Media Centric Knowledge Sharing on the Web 2.0

Media Centric Knowledge Sharing on the Web 2.0

Marc Spaniol (Max Planck Institute for Computer Science, Germany), Ralf Klamma (RWTH Aachen University, Germany) and Yiwei Cao (RWTH Aachen University, Germany)
Copyright: © 2009 |Pages: 15
DOI: 10.4018/978-1-59904-976-2.ch004

Abstract

The success of knowledge sharing heavily depends on the capabilities of an information system to reproduce the ongoing discourses within a community. In order to illustrate the artifacts of a discourse as authentic as possible it is not sufficient to store the plain information, but also to reflect the context they have been used in. An ideal representation to do so is non-linear storytelling. The Web 2.0 in its “bi-directional” design therefore is an ideal basis for media centric knowledge sharing. In this article we present a novel solution to this issue by non-linear storytelling in the Virtual Campfire system. Virtual Campfire is a social software that allows a modular composition of web services based on a Lightweight Application Server in community engine called LAS. Hence, Virtual Campfire is capable of fully exploiting the features of the Web 2.0 in a comprehensive community information system covering web-services for geo-spatial content sharing, multimedia tagging and collaborative authoring of hypermedia artifacts.
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A Media Centric Knowledge Management Theory

Snow differentiates between two different trends in collaboration and learning within scientific communities (Snow 1959). First, the ‘linear type’ of learning that is goal-oriented and transmission-centered. This means, old information in scientific communities is being replaced by new one as soon as this appears. Second, there is a ‘non-linear type’ of learning. This type is media centric and reflects the nature of the ongoing discourse. It doesn’t replace old information but keeps it and might be applied in a different context later on. Here, information is not simply transmitted for learning, but it is presented based on the underlying theory in use. Our collaborative research center on “Media and Cultural Communication” (cf. http://www.fk-427.de) has given us a detailed insight into the importance of proper media support in knowledge sharing. The description and [loose] classification of medial artifacts is probably the most important part of the methodological perception process to make social software work. This means that a continuous perception of activities in communities of practice is necessary for them in order to gain new knowledge. The question therefore is: How to resemble working practices in communities of practice by means of social software?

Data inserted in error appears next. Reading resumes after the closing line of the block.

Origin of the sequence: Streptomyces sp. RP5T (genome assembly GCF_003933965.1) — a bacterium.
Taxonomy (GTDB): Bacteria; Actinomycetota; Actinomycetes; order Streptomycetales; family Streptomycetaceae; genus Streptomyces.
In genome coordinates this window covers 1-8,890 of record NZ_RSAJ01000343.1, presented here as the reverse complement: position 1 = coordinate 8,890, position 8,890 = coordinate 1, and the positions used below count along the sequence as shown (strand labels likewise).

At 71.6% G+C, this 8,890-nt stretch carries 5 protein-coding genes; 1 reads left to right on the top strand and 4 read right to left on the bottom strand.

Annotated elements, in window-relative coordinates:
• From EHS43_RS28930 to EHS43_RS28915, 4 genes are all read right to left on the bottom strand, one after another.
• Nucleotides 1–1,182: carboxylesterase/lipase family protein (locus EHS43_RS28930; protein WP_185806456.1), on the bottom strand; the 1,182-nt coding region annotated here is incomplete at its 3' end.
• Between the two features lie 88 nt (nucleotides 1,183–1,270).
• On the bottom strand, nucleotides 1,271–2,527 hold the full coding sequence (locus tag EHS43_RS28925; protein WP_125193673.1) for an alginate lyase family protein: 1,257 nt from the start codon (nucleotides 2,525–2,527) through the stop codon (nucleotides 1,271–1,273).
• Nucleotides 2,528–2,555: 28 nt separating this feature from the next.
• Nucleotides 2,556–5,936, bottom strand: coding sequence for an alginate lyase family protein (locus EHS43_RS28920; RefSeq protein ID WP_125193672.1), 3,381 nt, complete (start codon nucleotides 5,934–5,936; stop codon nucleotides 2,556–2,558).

A media-specific theory developed in the center helped us understand digital media support for discourses in the cultural sciences. It is based on the following three media operations (Jäger & Stanitzek 2002; Fohrmann & Schüttpelz 2004):

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